For years, you couldn’t insert an image into a cell in Microsoft Excel. You could just insert the image into the document, but it would just float around the sheet. Now it’s different. You can add a picture directly into a cell to facilitate a product presentation, for example.
Microsoft is already testing a new function in Excel called IMAGE(). It returns the image to the cell automatically when you specify the image address and size. Unlike the existing way of inserting an image, the new feature keeps the image inside the cell, so it can stay in place when you change rows and columns. For now, the feature is only available in beta for Office Insider Program members.
How does the IMAGE() function work in Excel
The new IMAGE() function imports a BMP, JPG/JPEG, GIF, TIFF, PNG, ICO, or WebP image from the address you specify. You can optionally set the alt text value, which is useful for screen readers and other accessibility tools. Width and height can be specified in pixels, or you can choose from three other options – fit the image with aspect ratio, fit the image without aspect ratio, or keep the original size.
To add an image to the cell, you can follow these steps:
- In any cell, enter the formula =IMAGE(source, [alt_text], [sizing], [height], [width]) where :
- The source is the address for your picture on the web
- alt_text – caption of this picture
- sizing – image size
- height – the picture’s height.
- width – width of the image
Images are already very useful for Excel spreadsheets, especially for illustrating input examples, mathematical models, and other data. The ability to insert images directly into cells is especially useful for those who create templates and documents that need to look more like a Web page or Word document.
Currently, the IMAGE() function is only available in Beta Channel builds for Office insiders on Windows, Mac, iPhone, iPad, and Android. Once developers are confident that the feature is ready to use, Microsoft will roll it out to everyone – except those who use Excel on a computer without a Microsoft 365 subscription. That’s because new features don’t typically extend to non-subscription apps.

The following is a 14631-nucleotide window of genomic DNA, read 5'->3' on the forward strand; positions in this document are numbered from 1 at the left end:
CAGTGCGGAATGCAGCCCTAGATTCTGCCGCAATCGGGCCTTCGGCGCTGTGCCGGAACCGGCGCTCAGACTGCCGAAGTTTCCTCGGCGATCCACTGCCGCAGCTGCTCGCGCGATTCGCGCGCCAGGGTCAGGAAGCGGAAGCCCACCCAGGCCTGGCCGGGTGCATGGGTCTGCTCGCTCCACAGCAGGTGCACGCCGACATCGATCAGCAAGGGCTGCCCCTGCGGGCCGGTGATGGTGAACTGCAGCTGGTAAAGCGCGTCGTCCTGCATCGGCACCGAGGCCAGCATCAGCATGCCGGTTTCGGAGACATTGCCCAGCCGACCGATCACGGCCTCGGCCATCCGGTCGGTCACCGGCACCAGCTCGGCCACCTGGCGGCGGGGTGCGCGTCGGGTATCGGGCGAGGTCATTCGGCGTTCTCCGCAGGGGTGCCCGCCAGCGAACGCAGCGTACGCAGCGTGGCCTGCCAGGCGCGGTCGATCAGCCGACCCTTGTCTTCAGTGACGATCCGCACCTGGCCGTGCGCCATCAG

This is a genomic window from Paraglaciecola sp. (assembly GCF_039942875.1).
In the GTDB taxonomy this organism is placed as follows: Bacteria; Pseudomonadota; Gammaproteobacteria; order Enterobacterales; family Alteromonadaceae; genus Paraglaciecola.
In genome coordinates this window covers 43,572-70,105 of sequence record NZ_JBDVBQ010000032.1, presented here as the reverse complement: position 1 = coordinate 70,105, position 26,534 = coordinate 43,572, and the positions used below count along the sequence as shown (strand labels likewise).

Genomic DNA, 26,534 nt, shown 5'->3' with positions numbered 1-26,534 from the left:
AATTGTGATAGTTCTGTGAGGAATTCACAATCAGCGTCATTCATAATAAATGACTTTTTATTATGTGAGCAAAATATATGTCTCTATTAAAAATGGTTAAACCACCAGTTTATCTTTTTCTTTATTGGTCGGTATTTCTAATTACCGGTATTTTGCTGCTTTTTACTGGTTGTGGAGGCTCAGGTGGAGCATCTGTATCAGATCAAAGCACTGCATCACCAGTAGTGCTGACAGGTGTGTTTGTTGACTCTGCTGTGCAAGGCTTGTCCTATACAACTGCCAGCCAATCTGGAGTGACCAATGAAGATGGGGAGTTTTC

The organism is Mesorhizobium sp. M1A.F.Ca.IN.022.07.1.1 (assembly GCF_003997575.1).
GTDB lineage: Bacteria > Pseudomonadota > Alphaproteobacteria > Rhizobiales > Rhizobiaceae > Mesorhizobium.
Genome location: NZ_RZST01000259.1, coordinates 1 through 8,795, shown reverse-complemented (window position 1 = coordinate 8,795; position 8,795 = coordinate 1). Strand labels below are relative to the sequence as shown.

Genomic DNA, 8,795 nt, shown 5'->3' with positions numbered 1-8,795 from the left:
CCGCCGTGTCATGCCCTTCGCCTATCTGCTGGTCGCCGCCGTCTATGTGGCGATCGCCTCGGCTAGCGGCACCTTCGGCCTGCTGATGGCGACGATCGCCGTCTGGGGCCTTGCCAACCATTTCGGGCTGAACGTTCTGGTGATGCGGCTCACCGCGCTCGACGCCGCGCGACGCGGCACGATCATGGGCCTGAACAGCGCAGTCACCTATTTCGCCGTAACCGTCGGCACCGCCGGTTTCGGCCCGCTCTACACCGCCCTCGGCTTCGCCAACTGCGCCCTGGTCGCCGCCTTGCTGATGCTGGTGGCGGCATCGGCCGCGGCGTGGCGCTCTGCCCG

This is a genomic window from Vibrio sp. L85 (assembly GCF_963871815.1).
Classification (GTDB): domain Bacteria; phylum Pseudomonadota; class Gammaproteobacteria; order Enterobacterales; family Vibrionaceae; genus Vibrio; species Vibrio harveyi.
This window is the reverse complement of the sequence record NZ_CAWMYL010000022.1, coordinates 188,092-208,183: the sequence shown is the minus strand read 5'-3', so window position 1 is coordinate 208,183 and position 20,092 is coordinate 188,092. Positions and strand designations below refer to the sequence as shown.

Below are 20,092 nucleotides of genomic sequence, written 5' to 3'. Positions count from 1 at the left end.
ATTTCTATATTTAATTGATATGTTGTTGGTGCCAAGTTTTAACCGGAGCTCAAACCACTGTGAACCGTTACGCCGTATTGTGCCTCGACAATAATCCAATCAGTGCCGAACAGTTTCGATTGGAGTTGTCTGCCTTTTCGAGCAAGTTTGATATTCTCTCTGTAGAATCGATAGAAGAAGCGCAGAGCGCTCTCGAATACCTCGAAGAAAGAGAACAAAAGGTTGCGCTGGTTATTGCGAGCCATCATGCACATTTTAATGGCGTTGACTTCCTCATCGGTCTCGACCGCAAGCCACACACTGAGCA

How to add an image to a spreadsheet in Excel
After all, you can always use the standard Insert tool. You can use it to insert a picture directly into the spreadsheet. So to do this, just follow these instructions:
- First of all, open the spreadsheet and click “Insert” in the toolbar.
- After that, click on the “Pictures” function and select one of the three options:
- This Device…
- Stock Images…
- Bing Pictures…
- Finally, just specify the path to the photo, and it will be automatically loaded into your document.
Keep in mind that if you download an image from the Internet and then delete it from the original source, it will be deleted from the spreadsheet as well. This feature is available to all Excel users on any platform. You don’t have any restrictions when uploading images to Excel. However, remember that the more media files you upload, the larger your Microsoft Excel file will be.
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What is Office Insider Program?
Office Insider Program is a Microsoft-supported project for pre-testing and evaluating office apps, which includes all the latest functional developments of the company. To become a participant of this program, you need to have Office 365 apps installed in Windows, Mac, Android, or iOS environment, distributed by paid subscription.
Office Insider Program has two levels of participation in the program, they are the same update delivery channels:
- It is an early-access tier that delivers the latest, untested updates just coming off the Microsoft developer pipeline.
- The level allows users to be among the first to receive updates, but is fraught with the instability of work of office apps.
- Monthly Channel (Targeted).
- This is the level of late access, which means that the delivery of updates will be about a month after they’re tested on the participants of the level of preliminary assessment.
- And this is a compromise, allowing you to receive new functionality later, but initially already tested, respectively, with less risk to the stability of the office suite.
A prerequisite for participation in the Office Insider Program is an agreement to Microsoft’s collection of diagnostic data.